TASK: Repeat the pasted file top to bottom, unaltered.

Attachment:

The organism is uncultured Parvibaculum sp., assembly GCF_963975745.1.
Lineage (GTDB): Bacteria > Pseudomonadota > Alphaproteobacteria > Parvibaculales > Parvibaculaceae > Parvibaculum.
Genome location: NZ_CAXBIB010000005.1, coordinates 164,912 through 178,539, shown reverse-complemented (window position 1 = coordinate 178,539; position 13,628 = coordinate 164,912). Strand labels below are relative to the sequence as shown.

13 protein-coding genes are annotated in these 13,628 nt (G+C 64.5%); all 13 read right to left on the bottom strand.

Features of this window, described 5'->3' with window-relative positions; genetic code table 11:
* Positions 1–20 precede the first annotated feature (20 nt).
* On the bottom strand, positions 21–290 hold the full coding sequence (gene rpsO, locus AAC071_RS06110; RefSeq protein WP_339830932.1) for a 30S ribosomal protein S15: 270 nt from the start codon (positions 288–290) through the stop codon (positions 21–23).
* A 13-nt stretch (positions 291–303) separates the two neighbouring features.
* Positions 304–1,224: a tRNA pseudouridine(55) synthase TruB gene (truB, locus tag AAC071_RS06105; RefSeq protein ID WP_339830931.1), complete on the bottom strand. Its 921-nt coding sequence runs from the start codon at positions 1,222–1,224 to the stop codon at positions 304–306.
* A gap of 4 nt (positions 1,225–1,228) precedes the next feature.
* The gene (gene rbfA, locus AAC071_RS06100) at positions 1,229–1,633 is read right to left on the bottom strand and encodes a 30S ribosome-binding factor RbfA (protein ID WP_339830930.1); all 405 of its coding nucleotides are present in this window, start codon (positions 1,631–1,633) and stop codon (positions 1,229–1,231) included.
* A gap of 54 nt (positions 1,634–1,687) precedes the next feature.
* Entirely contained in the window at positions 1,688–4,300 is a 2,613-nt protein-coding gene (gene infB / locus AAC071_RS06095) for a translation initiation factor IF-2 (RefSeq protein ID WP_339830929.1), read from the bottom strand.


The organism is uncultured Parvibaculum sp., assembly GCF_963975745.1.
Lineage (GTDB): Bacteria > Pseudomonadota > Alphaproteobacteria > Parvibaculales > Parvibaculaceae > Parvibaculum.
Genome location: NZ_CAXBIB010000005.1, coordinates 164,912 through 178,539, shown reverse-complemented (window position 1 = coordinate 178,539; position 13,628 = coordinate 164,912). Strand labels below are relative to the sequence as shown.

13 protein-coding genes are annotated in these 13,628 nt (G+C 64.5%); all 13 read right to left on the bottom strand.

Features of this window, described 5'->3' with window-relative positions; genetic code table 11:
* Positions 1–20 precede the first annotated feature (20 nt).
* On the bottom strand, positions 21–290 hold the full coding sequence (gene rpsO, locus AAC071_RS06110; RefSeq protein WP_339830932.1) for a 30S ribosomal protein S15: 270 nt from the start codon (positions 288–290) through the stop codon (positions 21–23).
* A 13-nt stretch (positions 291–303) separates the two neighbouring features.
* Positions 304–1,224: a tRNA pseudouridine(55) synthase TruB gene (truB, locus tag AAC071_RS06105; RefSeq protein ID WP_339830931.1), complete on the bottom strand. Its 921-nt coding sequence runs from the start codon at positions 1,222–1,224 to the stop codon at positions 304–306.
* A gap of 4 nt (positions 1,225–1,228) precedes the next feature.
* The gene (gene rbfA, locus AAC071_RS06100) at positions 1,229–1,633 is read right to left on the bottom strand and encodes a 30S ribosome-binding factor RbfA (protein ID WP_339830930.1); all 405 of its coding nucleotides are present in this window, start codon (positions 1,631–1,633) and stop codon (positions 1,229–1,231) included.
* A gap of 54 nt (positions 1,634–1,687) precedes the next feature.
* Entirely contained in the window at positions 1,688–4,300 is a 2,613-nt protein-coding gene (gene infB / locus AAC071_RS06095) for a translation initiation factor IF-2 (RefSeq protein ID WP_339830929.1), read from the bottom strand.